He said the key long Covid features identified so far were an autoimmune process that some people may be predisposed to, mast cell activation, and a process called micro-clotting - where tiny blood clots can cause reduced oxygen supply to tissues.

"These give us a clue to what treatments can be effective," Dr Deans said.

Symptoms after vaccine

He said long Covid clinics with specialist doctors were needed "urgently" despite the expense, and numbers of long Covid sufferers were likely to be underestimated.

"One group of people where I think that is particularly the case is people who have developed long Covid-type symptoms after having the Covid vaccine," Dr Deans added.

"While the Covid vaccine has saved lots of lives and at population level has been a good thing, we're now uncovering evidence that some people are developing this same kind of presentation - long Covid - after the vaccine, and it seems that has triggered it."

A Scottish government spokesman said they were "determined everyone with long Covid gets the care and support that is most appropriate for them, regardless of their age".

He said they were spending £3m this year to improve care for long Covid patients.

"An example of this can been seen in NHS Greater Glasgow and Clyde where resource has been allocated to support the recruitment of an additional paediatric occupational therapist to provide support to children, young people and their families," he said.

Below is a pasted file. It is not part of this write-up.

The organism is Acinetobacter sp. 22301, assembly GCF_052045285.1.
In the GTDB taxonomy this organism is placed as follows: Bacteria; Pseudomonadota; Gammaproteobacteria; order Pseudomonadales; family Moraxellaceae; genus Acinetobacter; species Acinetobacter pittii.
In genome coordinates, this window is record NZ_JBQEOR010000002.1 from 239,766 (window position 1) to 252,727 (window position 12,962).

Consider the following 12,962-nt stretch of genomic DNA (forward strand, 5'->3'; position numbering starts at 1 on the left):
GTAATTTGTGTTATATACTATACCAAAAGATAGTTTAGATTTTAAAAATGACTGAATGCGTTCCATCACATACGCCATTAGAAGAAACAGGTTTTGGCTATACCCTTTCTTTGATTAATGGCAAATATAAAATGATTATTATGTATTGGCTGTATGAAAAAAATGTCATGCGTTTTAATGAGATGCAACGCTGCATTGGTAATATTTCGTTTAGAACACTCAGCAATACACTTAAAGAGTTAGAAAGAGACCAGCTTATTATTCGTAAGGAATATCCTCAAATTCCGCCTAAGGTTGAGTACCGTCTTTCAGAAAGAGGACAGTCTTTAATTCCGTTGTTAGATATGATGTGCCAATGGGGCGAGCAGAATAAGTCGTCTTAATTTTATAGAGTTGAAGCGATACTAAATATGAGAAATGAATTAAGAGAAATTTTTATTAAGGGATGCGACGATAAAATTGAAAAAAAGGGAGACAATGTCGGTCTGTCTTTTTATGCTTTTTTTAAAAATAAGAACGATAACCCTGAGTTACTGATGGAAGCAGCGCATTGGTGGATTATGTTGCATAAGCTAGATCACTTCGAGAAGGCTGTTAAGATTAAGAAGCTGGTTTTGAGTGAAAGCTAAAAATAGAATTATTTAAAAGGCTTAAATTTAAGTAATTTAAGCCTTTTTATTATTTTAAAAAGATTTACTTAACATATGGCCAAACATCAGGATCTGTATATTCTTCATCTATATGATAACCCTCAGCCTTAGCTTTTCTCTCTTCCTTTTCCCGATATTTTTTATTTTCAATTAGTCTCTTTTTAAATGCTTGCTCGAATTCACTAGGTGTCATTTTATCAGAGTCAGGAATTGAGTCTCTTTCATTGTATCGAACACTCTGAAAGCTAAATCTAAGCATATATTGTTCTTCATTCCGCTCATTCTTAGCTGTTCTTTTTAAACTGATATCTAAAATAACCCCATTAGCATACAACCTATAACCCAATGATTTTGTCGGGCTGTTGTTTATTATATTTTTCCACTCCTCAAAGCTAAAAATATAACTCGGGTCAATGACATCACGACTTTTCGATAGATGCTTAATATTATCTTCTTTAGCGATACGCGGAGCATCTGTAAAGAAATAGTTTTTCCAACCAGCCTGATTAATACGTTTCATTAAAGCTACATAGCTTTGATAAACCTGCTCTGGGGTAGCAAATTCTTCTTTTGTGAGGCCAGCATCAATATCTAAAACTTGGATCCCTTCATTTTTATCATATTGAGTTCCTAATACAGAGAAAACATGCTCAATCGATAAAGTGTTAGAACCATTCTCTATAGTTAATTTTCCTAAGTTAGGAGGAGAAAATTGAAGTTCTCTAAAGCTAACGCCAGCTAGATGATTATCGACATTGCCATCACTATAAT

A national long Covid strategic network would work with the NHS, clinicians, young people and their families to "develop the best models of care", he added.

'Second class service'

Alex Cole-Hamilton, leader of the Scottish Liberal Democrats, has been campaigning for Scotland to establish long Covid clinics and care pathways similar to those in England.

He told Radio Scotland the Scottish government's £3m was £22 for each long Covid sufferer.

"I don't know why we are offering such a second-class service to Scottish sufferers," he said, adding that stories like Anna's of "childhood ruined" were "heart-breaking".

"There will be lots of children around the country who are currently trying to do a little bit of school work every day from the sofa, like Anna is."

He added: "Everyday, more people are succumbing to Covid, and every day, by extension, more people will begin to experience long Covid symptoms as well.

"This number of 150,000 is just the starting point. It's being added to all of the time and government are not even out of the starting blocks in response to that."